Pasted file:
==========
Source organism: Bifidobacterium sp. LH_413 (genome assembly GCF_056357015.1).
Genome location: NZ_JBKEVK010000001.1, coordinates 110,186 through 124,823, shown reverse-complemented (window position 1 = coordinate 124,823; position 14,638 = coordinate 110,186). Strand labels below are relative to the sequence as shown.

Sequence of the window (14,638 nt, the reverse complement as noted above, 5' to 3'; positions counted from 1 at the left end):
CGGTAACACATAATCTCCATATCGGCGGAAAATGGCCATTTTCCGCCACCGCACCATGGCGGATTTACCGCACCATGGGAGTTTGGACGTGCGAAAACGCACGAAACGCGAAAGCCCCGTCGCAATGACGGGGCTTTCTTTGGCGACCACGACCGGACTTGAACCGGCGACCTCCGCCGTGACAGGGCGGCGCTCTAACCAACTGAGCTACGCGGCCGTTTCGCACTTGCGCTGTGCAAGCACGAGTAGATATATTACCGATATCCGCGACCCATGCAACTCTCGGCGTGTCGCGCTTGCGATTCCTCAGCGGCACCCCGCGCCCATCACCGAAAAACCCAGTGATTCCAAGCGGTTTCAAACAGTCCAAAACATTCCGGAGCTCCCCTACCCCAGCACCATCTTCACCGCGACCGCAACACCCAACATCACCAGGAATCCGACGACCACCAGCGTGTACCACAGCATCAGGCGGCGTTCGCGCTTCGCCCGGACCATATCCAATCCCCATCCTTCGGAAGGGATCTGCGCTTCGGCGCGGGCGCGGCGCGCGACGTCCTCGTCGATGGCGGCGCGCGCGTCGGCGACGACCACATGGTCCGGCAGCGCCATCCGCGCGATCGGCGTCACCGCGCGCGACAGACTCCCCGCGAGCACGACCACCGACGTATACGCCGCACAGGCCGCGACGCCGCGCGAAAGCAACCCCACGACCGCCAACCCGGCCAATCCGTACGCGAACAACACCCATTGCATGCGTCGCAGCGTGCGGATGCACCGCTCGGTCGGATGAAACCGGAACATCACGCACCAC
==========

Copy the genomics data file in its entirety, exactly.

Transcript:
Source organism: Bifidobacterium sp. LH_413 (genome assembly GCF_056357015.1).
Genome location: NZ_JBKEVK010000001.1, coordinates 110,186 through 124,823, shown reverse-complemented (window position 1 = coordinate 124,823; position 14,638 = coordinate 110,186). Strand labels below are relative to the sequence as shown.

Sequence of the window (14,638 nt, the reverse complement as noted above, 5' to 3'; positions counted from 1 at the left end):
CGGTAACACATAATCTCCATATCGGCGGAAAATGGCCATTTTCCGCCACCGCACCATGGCGGATTTACCGCACCATGGGAGTTTGGACGTGCGAAAACGCACGAAACGCGAAAGCCCCGTCGCAATGACGGGGCTTTCTTTGGCGACCACGACCGGACTTGAACCGGCGACCTCCGCCGTGACAGGGCGGCGCTCTAACCAACTGAGCTACGCGGCCGTTTCGCACTTGCGCTGTGCAAGCACGAGTAGATATATTACCGATATCCGCGACCCATGCAACTCTCGGCGTGTCGCGCTTGCGATTCCTCAGCGGCACCCCGCGCCCATCACCGAAAAACCCAGTGATTCCAAGCGGTTTCAAACAGTCCAAAACATTCCGGAGCTCCCCTACCCCAGCACCATCTTCACCGCGACCGCAACACCCAACATCACCAGGAATCCGACGACCACCAGCGTGTACCACAGCATCAGGCGGCGTTCGCGCTTCGCCCGGACCATATCCAATCCCCATCCTTCGGAAGGGATCTGCGCTTCGGCGCGGGCGCGGCGCGCGACGTCCTCGTCGATGGCGGCGCGCGCGTCGGCGACGACCACATGGTCCGGCAGCGCCATCCGCGCGATCGGCGTCACCGCGCGCGACAGACTCCCCGCGAGCACGACCACCGACGTATACGCCGCACAGGCCGCGACGCCGCGCGAAAGCAACCCCACGACCGCCAACCCGGCCAATCCGTACGCGAACAACACCCATTGCATGCGTCGCAGCGTGCGGATGCACCGCTCGGTCGGATGAAACCGGAACATCACGCACCAC